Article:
New York adulterers could get tossed out of house but not thrown in jail under newly passed bill

ALBANY, N.Y. — A little-known and rarely enforced 1907 law that makes adultery a crime in New York state could soon be a thing of the past after lawmakers passed a bill Wednesday to repeal it.

The Senate approved the bill almost unanimously. It is now up to New York Governor Kathy Hochul, who is in the middle of budget negotiations, to make the final decision. Her office said she would review the legislation. The state Assembly passed the measure last month.

Laws prohibiting adultery still exist in several states of the country, but are rarely enforced. New York’s law was initially implemented to reduce the divorce rate at a time when adultery was the only way to obtain a legal divorce.

Adultery, classified as a misdemeanor under the state Penal Code and punishable by up to three months behind bars, is defined in New York as when a person “engages in sexual intercourse with another person at a time when he has a living spouse, or the other person has a living spouse.”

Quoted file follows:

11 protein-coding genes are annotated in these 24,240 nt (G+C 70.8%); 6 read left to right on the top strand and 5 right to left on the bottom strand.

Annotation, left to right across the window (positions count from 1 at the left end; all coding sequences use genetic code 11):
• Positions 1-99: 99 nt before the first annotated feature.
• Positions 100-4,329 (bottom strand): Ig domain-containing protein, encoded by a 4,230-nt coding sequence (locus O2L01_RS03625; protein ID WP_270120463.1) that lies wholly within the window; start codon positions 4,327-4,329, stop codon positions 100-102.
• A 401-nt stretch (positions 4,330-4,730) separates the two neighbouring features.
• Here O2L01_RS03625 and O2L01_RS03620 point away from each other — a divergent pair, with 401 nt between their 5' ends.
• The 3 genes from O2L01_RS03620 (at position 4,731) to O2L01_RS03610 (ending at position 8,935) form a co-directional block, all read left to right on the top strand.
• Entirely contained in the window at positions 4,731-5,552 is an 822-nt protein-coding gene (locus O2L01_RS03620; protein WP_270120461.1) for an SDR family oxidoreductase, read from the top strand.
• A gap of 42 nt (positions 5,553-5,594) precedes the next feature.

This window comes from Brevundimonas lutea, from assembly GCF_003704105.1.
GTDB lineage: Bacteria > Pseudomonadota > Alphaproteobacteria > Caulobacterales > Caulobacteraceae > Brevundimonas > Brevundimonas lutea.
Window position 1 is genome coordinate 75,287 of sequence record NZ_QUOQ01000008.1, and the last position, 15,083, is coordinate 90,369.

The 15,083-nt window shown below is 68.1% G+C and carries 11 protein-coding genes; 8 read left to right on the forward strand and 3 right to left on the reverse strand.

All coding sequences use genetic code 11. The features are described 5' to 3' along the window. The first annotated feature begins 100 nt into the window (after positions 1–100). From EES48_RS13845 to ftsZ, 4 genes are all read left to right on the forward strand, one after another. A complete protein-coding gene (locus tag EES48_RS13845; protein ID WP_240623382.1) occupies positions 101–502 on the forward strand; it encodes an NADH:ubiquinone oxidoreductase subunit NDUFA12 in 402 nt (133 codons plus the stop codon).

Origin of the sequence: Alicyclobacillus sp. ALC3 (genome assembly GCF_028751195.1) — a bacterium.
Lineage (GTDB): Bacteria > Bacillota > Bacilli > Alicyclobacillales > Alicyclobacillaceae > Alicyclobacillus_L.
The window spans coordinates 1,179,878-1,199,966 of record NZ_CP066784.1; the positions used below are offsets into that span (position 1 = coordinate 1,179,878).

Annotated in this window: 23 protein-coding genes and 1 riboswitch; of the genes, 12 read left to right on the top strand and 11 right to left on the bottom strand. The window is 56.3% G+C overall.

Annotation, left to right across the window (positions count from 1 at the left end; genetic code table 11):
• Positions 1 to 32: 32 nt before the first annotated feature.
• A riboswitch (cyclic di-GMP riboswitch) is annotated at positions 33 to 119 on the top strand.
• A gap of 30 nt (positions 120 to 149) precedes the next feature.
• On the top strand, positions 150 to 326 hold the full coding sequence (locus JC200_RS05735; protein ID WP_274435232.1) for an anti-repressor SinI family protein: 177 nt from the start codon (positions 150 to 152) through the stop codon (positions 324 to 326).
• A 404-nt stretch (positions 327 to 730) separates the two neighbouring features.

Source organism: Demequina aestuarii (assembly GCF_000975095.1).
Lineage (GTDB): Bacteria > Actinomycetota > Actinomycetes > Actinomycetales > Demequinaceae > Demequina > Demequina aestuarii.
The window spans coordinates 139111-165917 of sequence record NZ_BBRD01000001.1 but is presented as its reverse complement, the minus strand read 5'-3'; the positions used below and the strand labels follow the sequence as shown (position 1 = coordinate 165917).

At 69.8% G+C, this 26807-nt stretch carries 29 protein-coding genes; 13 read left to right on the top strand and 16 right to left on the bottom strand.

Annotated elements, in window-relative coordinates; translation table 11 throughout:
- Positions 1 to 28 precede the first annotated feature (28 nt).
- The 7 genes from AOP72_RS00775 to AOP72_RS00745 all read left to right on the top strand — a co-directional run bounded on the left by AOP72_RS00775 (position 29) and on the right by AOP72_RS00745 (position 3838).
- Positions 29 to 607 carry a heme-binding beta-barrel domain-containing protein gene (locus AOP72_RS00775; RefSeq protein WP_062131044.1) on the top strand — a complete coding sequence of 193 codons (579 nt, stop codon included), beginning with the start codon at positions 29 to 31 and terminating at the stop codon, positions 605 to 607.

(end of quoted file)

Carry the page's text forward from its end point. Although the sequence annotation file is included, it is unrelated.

The statute has been on the books for more than 100 years, but has rarely been used in recent decades. The last adultery charge in New York appears to have been filed in 2010 against a woman who was caught engaging in sex acts in a public park, but was later dropped as part of a settlement.

Adultery is still a crime in several other US states, usually as a misdemeanor, although Oklahoma, Wisconsin and Michigan consider it a misdemeanor.


Maysoon Khan is a staff member for the Associated Press/Report for America Statehouse News Initiative. Report for America is a nonprofit national service program that places journalists in local newsrooms to report on undercovered issues.